giving: a potholder.

December 11, 2019
a butcher's twine potholder kit | reading my tea leaves

Just about one year ago, Rose Pearlman and I began collaborating on simple, useful craft projects that could be easily made from inexpensive hardware store materials and that can serve a practical purpose in your home. In celebration of the past year of working together, we’ve designed a series of holiday gift guides that showcase just some of the ways that these humble crafts can become a part of a special holiday gift—or simply be the gift itself.


a simple potholder kit.

All of the gifts below use the tutorial Rose and I created for a butcher’s twine potholder. But if you’re not feeling crafty yourself, or you’re short on time, you can give the gift of a kit for a friend or family member to make a potholder for themselves. Here’s what you should include: a ball of 24-ply Cotton Butcher’s Twine, a pair of take-out chopsticks, a pencil sharpener, tape, and a square of sandpaper. (If you prefer to give the gift of knitting needles instead of chopsticks, a US size 8 or 9 would be perfect here.)

Tuck the supplies into a drawstring bag, and add a note pointing the recipient in the direction of the potholder and knitting needles tutorial. (If you’d like to recreate the tag we made here, this is the customizable rubber stamp set we used to stamp the url onto a piece of card stock.)

jubilee by toni tipton-martin + potholder | reading my tea leaves

a cookbook’s companion.

Pair one of the year’s most beautiful cookbooks—like Jubilee from Toni Tipton-Martin—with a homemade potholder for a personalized twist on a holiday gift go-to. If a cookbook isn’t in your budget, bundle a homemade potholder or two with a favorite recipe from your own collection.

field company skillet + potholder | reading my tea leaves

a gift to last a lifetime.

When it comes to longevity, the gift of a classic cast iron skillet from Field Company is going to be about as long lasting as you’ll find. Pair the skillet with a square potholder as shown above, or customize the tutorial a smidge to make a cover to slip over the skillet handle. Just measure the handle width and length and cast on enough stitches so that when folded in half, the potholder would fit snuggly over the handle. When you’ve finished knitting your rectangle, fold it in half length-wise, stitch up the bottom and side with a bit more butcher’s twine, and presto. The handle cover won’t be oven-safe of course, but it could be just the thing for getting that dutch baby to your holiday breakfast table.

homemade bread + potholder | reading my tea leaves

a treat topper.

If you’re the baking type, consider the gift of a precious loaf of your famous cranberry bread or sourdough topped with a homemade potholder and you’ve ticked the boxes of comestible and useful in one neat package (not mention earning the status of bonafide gift giving champion).

kids' cooking utensils + potholder | reading my tea leaves

inspiration for an aspiring chef.

I’m not sure there are any more appealing childhood toys than miniature kitchen implements that actually work. For child chefs in your midst, halve the size of your potholder by casting on just 12 stitches and knitting twelve rows, and you’ve got the perfect companion to a set of tiny kitchen tools, like this whisk and ladle from Acorn Toy Shop. (Mushrooms not required, but definitely encouraged!)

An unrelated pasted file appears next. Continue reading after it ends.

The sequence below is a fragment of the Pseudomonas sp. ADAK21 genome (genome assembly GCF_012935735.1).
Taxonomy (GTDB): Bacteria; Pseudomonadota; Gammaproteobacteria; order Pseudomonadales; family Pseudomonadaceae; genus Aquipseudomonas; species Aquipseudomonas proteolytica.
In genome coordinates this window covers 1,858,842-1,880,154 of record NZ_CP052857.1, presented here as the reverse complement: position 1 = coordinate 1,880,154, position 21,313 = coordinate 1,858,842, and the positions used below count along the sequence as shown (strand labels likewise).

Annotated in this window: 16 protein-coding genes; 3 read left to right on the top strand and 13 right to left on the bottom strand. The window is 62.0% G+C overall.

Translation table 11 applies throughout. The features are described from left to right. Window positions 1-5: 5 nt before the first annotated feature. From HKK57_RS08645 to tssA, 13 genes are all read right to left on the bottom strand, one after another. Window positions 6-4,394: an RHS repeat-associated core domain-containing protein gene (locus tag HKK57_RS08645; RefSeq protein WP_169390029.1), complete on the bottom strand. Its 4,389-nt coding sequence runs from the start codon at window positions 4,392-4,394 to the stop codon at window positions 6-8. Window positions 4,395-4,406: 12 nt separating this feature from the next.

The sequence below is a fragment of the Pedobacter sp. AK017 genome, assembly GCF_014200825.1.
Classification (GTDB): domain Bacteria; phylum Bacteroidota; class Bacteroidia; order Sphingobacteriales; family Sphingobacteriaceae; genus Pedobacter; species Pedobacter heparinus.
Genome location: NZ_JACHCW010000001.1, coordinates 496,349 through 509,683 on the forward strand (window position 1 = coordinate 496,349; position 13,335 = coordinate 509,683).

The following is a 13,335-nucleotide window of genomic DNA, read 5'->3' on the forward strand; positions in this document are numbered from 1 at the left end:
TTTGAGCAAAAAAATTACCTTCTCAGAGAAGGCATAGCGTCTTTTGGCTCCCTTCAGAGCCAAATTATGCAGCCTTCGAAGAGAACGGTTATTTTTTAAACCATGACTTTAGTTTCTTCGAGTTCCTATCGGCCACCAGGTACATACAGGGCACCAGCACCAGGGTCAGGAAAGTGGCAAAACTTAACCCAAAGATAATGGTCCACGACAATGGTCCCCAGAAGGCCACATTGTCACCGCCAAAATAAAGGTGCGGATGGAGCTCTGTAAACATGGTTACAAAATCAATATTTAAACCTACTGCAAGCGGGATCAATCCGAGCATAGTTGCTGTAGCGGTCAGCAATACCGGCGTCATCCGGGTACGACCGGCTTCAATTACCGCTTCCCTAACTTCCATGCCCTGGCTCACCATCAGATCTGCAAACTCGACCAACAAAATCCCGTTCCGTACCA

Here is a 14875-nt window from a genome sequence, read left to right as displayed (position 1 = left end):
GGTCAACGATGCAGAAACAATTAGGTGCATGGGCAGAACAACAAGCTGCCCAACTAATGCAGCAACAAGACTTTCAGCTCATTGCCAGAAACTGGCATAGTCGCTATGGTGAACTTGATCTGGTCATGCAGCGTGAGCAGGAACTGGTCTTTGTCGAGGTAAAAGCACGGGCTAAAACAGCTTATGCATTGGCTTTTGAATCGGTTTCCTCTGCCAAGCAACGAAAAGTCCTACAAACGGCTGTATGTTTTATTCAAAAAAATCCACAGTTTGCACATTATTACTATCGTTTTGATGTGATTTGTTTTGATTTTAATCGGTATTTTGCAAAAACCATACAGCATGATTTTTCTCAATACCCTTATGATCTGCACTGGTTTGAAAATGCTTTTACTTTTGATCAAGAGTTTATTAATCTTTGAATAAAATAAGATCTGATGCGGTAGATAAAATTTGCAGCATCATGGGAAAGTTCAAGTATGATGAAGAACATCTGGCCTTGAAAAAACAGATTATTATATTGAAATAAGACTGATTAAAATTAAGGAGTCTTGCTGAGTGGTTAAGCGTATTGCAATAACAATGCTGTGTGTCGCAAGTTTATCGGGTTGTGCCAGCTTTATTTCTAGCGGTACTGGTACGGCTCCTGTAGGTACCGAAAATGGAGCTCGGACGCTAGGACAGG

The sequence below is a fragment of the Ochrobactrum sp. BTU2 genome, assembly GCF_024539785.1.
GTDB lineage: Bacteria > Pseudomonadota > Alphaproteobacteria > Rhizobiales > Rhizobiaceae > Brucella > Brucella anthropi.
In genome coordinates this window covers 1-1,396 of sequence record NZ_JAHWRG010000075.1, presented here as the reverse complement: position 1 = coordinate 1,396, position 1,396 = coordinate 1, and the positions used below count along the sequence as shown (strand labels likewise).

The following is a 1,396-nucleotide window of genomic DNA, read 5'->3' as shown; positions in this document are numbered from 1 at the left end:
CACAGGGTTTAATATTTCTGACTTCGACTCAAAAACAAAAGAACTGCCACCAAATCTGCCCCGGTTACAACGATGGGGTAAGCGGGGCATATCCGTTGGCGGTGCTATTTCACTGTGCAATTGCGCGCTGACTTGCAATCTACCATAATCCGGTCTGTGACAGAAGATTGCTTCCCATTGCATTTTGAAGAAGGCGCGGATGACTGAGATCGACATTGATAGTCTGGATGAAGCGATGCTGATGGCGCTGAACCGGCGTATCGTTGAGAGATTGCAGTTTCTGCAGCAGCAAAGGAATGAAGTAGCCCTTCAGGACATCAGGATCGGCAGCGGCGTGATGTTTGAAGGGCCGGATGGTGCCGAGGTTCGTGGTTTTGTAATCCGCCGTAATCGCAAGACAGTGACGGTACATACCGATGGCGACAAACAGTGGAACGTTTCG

diaspora co spices + potholder | reading my tea leaves

an empty canvas for spices.

This potholder is knit with humble butcher’s twine, which makes it all the easier to spice up. Paired with Diaspora Co.’s Single-Origin Pragati Turmeric and Single-Origin Guntur Sannam Chilli, you’ve got a present that’s anything but bland. Plus, once the potholder begins to show signs of its commingling with so much color, all it takes is a simple turmeric dye bath to turn the whole thing a beautiful deep goldenrod.


As always, we’re hoping these ideas serve as a guide in the truest sense of the word and provide a bit of inspiration for making a gift yourself, with the budget you have and the holiday spirit that best suits you. If you decide to tackle any of these projects on your own—for giving away or keeping close to home—we’d love to see! Tag @readtealeaves and @rosepearlman on Instagram and share with the hashtag #simplehandmadeholidayrmtl.

This post includes affiliate links. Reading My Tea Leaves might earn a small commission on the goods purchased through those links.

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  • Reply Jen December 11, 2019 at 3:48 pm

    Loving this whole series, and this post especially, maybe because I’m reminded of the colorful loom potholders of my youth? Thanks for the inspiration.

  • Reply Rose Eileen Cearley December 11, 2019 at 7:55 pm

    Love this one so much! Thank you

  • Reply Larissa December 12, 2019 at 8:20 am

    I love this series and seeing ideas for different ways a handmade gift can be packaged. Thank you!

  • Reply Bethany December 12, 2019 at 8:44 am

    I’ve yet to see a more beautiful, attainable, low-waste gift guide on these here Internets. Thank you Erin and Rose for your work on this!

    • Reply ERIN BOYLE December 12, 2019 at 10:41 am

      Thank you! So glad you’ve been enjoying these posts!

  • Reply Jane December 14, 2019 at 11:31 am

    My favorite one yet! 🙂

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